That’s one option. But only if we’re cool with entrenching gender inequality. Because Jenrick probably doesn’t mean ‘people should have more kids’, he probably means ‘women should have more kids’. It’s people with wombs who’ll be doing the gestational and postnatal work to create his imagined phalanx of unpaid carers. And I bet he’s also not imagining children in general performing more care, but daughters. Today, there are at least 1 million more women providing unpaid care for sick or impaired loved ones than men, and even when men do perform care, research finds they tend to opt for less intensive and disruptive roles than women take on. He may not have said it explicitly, but thanks to the patriarchal structures that make up our society, Jenrick is imagining a  world in which people have daughters in order to assign them a life of unchosen, unpaid care. 

For those of us who prefer a fair future to a regurgitated past, it poses an interesting question. How do we accept that family members are key to care, while refusing the constraints of patriarchy? How do we manifest supportive care networks if not via procreation?

“Instead of biology and procreation dictating our caring arrangements, we can cultivate ‘families-of-choice’, constructing new kinds of collective care which don’t constrain us to the bonds of biology nor women’s reproductive.”

There is an answer, and it’s an exciting one. The useful kernel hiding within Jenrick’s anti-migrant, anti-state pronouncement is this: family is the culturally accepted site of obligation. We feel (theoretically) obligated to provide care to our parents. And if we don’t have kids, we lack a vital source of built-in care. Jenrick can’t think outside the traditional family box for his solution, but we can.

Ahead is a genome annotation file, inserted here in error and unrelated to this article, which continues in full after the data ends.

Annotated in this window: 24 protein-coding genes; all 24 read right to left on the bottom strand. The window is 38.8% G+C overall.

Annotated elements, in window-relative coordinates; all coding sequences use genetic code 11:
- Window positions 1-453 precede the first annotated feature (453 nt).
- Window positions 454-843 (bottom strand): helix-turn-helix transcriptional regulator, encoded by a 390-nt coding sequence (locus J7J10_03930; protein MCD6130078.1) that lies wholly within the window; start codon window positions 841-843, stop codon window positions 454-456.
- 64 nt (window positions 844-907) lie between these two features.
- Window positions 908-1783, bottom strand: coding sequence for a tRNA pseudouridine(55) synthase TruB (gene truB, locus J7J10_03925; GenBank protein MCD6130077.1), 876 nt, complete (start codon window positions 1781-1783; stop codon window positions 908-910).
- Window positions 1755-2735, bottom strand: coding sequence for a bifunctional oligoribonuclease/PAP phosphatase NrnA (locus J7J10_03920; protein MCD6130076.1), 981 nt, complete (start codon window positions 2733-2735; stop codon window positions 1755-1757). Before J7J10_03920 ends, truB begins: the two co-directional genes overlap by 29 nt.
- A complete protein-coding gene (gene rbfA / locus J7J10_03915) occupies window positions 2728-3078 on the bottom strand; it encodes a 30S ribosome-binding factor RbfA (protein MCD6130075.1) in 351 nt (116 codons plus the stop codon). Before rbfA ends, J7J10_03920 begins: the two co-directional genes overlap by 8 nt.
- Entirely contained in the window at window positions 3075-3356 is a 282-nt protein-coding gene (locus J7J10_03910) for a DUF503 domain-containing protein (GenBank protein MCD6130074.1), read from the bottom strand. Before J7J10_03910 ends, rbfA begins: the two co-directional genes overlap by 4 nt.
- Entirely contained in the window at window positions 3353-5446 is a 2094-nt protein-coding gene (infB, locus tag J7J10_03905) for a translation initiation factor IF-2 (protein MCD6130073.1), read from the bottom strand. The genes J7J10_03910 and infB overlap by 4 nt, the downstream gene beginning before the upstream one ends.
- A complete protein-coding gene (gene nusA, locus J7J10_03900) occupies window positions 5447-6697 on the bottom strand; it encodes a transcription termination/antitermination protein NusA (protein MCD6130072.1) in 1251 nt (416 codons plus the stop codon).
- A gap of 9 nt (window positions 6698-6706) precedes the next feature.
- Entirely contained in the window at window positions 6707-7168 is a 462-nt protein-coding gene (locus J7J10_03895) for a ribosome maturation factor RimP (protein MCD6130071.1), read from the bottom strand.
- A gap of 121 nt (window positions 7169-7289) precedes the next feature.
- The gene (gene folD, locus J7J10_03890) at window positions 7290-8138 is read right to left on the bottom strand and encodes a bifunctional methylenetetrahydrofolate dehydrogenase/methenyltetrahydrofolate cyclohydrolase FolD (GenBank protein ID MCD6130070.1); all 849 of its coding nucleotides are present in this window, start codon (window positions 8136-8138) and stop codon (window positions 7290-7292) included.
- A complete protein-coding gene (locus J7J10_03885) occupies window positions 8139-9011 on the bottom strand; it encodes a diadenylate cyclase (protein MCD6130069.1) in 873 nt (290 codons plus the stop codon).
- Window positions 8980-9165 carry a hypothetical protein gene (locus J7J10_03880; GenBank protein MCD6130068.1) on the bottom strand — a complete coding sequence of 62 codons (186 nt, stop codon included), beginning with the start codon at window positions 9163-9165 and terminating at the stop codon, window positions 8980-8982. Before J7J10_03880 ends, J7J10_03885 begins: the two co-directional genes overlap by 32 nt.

Family doesn’t have to be the site of obligation. Instead of biology and procreation dictating our caring arrangements, we can cultivate ‘families-of-choice’, constructing new kinds of collective care which don’t constrain us to the bonds of biology nor women’s reproductive capacities. This is the only answer to the care crisis which both recognises the inextricable role of loved ones while refusing to relegate women to Gilead 2.0. 

From the medieval women who set up shared housing systems across Europe, to the LGBTQ+ communities that pioneered new arrangements during the AIDS pandemic, history abounds with inspiration. And today, pioneering co-housing schemes, support circles and neighbourhood mutual aid networks are pointing the way. 

In these spaces, care usually confined to the biological family can be expanded and reimagined. Women don’t have to birth a football team or be shamed for being child-free. And there can be more hands on deck than in the traditional family - instead of one or two exhausted relatives, there is a community of loved ones, creating rotas, navigating bureaucracies, making meals, supporting hobbies and so on. Care does not become easy in this context, but it can be eased by distributing it more broadly and imaginatively. This practice is one I call ‘kinning’ - to create kinship with people. By doing so, we can weave new textures of care into our lives, for the everyday, and for the someday, too, when we will need it most.


Emily Kenway is a writer, researcher and former carer. Her second book, 'Who Cares: the Hidden Crisis of Caregiving and How We Solve It' (Hachette, 2023) was a finalist for the Orwell Prize for Political Writing 2023.